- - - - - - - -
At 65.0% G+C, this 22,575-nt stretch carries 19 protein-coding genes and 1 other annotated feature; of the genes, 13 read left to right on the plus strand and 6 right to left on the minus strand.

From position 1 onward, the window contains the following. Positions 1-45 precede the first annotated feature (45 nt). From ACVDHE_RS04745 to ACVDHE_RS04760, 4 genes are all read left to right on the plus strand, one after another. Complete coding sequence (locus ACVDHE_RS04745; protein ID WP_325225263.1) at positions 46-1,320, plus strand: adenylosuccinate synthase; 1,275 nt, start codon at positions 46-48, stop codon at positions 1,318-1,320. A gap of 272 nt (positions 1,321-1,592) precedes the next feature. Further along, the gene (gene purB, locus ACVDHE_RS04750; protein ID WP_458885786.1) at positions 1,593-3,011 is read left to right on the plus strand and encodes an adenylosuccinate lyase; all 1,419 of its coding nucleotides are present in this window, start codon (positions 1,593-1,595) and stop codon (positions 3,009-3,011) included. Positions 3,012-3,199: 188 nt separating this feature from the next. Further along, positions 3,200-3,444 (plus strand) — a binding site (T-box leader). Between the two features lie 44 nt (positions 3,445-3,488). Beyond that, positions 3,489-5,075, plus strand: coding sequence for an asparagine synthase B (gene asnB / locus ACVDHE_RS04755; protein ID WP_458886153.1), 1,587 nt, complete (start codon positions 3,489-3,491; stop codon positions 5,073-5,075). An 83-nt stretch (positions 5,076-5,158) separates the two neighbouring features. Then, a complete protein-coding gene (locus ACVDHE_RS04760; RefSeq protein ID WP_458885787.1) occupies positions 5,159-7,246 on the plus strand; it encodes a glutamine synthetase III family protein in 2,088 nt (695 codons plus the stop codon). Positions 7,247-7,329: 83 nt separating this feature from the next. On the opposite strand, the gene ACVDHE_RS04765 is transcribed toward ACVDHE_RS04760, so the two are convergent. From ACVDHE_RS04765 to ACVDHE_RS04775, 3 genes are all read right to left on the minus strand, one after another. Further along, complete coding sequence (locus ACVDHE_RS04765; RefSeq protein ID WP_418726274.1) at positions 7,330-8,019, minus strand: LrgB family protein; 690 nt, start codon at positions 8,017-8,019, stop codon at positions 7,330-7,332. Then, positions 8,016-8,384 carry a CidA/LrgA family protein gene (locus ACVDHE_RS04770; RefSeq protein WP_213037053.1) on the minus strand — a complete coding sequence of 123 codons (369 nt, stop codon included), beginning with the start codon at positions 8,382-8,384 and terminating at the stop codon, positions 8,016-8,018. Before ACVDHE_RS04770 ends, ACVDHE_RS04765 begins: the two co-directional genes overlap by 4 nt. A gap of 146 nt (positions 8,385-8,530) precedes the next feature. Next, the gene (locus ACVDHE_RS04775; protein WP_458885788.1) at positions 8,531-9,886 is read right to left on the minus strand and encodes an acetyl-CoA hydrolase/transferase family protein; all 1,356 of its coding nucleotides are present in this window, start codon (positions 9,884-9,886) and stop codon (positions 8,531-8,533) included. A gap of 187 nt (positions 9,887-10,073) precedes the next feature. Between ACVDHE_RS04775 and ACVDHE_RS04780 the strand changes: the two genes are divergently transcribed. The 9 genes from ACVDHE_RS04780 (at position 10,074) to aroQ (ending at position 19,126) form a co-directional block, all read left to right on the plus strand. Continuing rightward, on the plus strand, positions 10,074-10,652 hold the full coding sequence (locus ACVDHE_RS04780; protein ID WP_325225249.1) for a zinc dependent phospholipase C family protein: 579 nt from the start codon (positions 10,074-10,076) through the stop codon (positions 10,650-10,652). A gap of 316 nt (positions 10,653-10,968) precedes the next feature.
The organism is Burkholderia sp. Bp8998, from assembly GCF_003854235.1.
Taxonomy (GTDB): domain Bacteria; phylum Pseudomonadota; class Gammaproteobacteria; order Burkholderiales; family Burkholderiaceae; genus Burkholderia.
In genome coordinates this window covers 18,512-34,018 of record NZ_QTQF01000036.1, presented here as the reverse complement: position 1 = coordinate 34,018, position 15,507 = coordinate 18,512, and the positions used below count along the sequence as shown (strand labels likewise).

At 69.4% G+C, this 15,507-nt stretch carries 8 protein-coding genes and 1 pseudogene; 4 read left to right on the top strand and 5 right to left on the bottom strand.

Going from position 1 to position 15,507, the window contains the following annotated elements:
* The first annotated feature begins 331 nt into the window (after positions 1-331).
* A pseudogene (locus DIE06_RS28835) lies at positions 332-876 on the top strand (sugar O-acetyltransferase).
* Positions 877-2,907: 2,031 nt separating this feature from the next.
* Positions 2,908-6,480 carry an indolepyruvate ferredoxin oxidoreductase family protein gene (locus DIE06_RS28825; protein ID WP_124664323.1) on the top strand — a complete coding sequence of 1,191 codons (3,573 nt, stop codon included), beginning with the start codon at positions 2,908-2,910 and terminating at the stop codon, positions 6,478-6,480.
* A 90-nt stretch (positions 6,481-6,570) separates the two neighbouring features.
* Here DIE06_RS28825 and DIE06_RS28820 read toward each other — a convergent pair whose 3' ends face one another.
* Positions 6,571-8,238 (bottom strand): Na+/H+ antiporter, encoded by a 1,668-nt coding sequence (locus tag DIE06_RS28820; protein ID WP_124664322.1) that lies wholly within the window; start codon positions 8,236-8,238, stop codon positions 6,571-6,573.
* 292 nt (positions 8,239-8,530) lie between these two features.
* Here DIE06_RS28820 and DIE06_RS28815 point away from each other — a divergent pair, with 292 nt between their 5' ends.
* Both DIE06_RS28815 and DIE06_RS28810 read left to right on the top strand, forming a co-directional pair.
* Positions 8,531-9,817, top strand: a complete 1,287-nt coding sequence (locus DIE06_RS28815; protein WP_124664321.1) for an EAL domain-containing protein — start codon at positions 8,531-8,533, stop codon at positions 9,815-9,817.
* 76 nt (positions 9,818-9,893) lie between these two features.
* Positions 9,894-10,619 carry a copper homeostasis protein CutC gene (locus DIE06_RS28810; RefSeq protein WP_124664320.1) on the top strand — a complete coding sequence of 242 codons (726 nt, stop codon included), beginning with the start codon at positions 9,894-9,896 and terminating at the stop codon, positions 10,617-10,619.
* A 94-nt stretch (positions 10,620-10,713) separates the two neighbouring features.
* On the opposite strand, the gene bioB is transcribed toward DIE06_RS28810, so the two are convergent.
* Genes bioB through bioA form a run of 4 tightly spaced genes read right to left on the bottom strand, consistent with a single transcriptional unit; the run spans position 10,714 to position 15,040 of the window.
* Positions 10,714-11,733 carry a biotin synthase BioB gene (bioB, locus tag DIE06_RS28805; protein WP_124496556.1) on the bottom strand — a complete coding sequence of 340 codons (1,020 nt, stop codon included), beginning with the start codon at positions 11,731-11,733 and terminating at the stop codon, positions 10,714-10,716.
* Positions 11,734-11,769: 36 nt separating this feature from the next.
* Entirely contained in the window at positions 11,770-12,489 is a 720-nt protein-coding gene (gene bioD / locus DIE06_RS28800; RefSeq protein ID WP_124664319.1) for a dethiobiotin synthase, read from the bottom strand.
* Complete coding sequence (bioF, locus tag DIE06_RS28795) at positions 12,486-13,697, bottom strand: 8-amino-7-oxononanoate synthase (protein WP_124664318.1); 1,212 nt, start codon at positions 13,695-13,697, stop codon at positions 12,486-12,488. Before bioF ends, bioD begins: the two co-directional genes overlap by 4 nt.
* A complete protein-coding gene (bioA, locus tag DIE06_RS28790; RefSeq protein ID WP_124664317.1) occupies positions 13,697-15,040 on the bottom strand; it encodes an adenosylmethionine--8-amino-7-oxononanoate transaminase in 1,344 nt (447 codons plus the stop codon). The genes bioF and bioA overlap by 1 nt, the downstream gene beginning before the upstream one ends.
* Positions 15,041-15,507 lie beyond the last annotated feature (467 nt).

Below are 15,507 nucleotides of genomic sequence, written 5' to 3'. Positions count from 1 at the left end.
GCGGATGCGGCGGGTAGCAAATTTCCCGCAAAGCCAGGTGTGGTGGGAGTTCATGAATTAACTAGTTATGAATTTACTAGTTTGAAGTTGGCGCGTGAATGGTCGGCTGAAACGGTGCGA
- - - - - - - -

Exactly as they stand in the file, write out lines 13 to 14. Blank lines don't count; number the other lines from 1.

* Here DIE06_RS28825 and DIE06_RS28820 read toward each other — a convergent pair whose 3' ends face one another.
* Positions 6,571-8,238 (bottom strand): Na+/H+ antiporter, encoded by a 1,668-nt coding sequence (locus tag DIE06_RS28820; protein ID WP_124664322.1) that lies wholly within the window; start codon positions 8,236-8,238, stop codon positions 6,571-6,573.